With longer commutes and surging fuel costs, what better time to give bicycle commuting a try? Friday (May 20) is Bike to Work Day and is the largest concurrent bicycle commute in America. Bike to Work Week is May 16-20 and is part of May’s National Bike Month.
With fuel costs climbing towards $3 a gallon, bicycling to work becomes an attractive money-saving alternative to commuting by automobile. Bicycling just one day a week saves enough money in gas to treat yourself to lunch – plus, you arrive to work more refreshed and alert.
Bicycle commuting has become a viable transportation alternative for those looking to save money, stay fit, and have fun. Surveys show that more than 30 percent of people who tried bike commuting for the first time last year are still riding.
As a rule, commuting to work will take about twice as long as driving, though a study by New York City’s Transportation Alternatives shows that trips less than 3 miles are often faster by bike, and those 5 to 7 miles long take about the same time.
Commuting by bike has a world of benefits including:
• A better body. Ride your bike to work, and you no longer need to make time to exercise.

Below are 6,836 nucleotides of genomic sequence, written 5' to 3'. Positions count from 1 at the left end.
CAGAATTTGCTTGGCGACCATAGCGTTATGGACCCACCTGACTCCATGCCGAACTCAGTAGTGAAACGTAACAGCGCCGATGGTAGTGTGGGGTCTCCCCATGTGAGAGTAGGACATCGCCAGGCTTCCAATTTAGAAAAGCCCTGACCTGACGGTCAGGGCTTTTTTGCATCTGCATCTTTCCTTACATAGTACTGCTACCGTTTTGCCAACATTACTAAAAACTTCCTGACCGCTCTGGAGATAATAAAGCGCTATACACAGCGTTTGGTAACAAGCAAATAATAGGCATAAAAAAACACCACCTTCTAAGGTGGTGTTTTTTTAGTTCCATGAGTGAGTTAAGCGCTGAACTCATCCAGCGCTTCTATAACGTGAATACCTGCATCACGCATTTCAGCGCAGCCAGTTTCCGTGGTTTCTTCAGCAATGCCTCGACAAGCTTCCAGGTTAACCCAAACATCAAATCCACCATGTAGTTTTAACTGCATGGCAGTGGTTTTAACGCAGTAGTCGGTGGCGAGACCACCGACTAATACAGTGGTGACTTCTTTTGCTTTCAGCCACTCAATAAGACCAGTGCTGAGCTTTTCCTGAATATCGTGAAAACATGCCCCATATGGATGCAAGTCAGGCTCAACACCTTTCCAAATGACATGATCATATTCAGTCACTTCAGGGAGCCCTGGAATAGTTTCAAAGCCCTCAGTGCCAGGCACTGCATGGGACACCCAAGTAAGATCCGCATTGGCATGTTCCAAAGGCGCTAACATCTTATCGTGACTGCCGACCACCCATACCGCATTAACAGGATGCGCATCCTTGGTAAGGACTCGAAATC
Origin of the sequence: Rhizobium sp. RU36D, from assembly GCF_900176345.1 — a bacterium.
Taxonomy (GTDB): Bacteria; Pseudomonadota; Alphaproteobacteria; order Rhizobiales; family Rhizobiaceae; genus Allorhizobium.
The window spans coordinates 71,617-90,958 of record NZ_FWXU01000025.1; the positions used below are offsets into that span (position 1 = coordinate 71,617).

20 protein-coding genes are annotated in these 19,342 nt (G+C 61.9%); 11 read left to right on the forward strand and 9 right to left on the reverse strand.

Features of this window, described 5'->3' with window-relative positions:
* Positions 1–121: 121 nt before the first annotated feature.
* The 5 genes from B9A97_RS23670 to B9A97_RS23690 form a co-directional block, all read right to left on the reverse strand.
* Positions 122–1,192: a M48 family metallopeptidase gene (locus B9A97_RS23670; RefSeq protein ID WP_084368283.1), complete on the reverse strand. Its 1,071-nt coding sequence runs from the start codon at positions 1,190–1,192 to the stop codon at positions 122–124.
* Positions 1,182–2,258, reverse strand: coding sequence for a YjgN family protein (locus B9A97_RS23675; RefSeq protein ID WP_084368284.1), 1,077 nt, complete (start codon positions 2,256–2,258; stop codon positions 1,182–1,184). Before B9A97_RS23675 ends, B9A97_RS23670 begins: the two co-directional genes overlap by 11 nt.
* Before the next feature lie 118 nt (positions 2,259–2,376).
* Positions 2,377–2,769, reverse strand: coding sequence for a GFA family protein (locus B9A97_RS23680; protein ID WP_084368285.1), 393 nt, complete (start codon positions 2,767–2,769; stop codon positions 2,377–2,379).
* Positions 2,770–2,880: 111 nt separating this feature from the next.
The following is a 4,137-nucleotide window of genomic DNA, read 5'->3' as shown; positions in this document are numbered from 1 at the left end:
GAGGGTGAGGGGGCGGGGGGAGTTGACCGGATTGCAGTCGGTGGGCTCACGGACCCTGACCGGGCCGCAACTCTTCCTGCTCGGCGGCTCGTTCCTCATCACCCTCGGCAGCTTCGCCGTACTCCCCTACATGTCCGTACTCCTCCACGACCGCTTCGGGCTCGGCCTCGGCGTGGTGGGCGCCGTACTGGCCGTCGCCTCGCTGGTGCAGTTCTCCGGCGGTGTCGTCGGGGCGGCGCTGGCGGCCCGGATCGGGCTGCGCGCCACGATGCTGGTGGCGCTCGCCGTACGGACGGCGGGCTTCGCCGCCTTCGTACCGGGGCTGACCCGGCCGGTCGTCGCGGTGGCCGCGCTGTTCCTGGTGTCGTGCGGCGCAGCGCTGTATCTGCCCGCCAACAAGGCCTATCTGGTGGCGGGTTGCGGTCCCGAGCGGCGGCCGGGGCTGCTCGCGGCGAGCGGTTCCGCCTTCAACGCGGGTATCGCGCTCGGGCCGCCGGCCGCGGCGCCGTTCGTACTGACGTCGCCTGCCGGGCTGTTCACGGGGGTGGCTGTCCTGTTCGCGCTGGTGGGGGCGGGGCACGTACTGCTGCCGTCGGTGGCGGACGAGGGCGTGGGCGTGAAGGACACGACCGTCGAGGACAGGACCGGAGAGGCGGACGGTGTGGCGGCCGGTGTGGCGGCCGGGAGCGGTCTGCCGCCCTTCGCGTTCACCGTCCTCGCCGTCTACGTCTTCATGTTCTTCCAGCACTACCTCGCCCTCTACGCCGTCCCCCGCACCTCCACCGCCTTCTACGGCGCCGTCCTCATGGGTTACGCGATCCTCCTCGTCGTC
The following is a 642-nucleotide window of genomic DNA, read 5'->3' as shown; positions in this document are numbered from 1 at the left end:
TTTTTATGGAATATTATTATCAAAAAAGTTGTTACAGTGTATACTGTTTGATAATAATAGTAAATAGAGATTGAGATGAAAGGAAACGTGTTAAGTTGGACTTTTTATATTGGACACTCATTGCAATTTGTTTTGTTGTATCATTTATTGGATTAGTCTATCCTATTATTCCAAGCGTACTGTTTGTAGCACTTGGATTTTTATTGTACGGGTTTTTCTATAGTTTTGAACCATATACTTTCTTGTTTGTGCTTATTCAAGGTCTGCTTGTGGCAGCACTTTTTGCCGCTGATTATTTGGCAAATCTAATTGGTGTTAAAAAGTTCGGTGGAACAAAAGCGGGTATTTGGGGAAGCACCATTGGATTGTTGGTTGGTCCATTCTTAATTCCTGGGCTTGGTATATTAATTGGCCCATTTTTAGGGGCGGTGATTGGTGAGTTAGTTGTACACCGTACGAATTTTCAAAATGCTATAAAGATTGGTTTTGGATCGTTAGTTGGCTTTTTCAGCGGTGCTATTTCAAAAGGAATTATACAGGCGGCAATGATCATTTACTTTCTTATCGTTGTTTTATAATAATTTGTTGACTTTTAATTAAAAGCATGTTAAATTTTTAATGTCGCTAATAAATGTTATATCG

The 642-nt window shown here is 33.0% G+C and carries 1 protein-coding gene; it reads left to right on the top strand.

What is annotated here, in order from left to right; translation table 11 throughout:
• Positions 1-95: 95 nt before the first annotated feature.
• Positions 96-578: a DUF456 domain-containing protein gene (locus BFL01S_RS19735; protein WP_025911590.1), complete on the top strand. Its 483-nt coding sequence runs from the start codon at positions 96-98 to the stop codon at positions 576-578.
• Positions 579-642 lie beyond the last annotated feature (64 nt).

• More money in your pocket. The average annual price of keeping an automobile running: at least $3,000. The cost of running a bike for a year: less than $300. The joy of saving more than two grand this year: priceless.
• Clean air: Riding a bike is a simple way to improve the environment.
Can’t commit to a long commute?
Cut it in half. The first day, drive to work with your bike, then ride home that night. Ride to work the next morning, then drive home, and so on. Or drive halfway to a mall or other safe place, park your car, and ride the rest of the way. Bus services often allow bicyclists to bring their bikes on board, so you can ride your bike part of the way, then ride the bus the remainder of your trip.
Rules of the road
According to the League of American Bicyclists, 85 percent of all serious bicycle crashes don’t even involve a moving car. Among the remaining accidents, most are avoidable. Cyclists who learn and obey the rules of the road have 80 percent fewer collisions than those who do not. Here are some essential safety tips: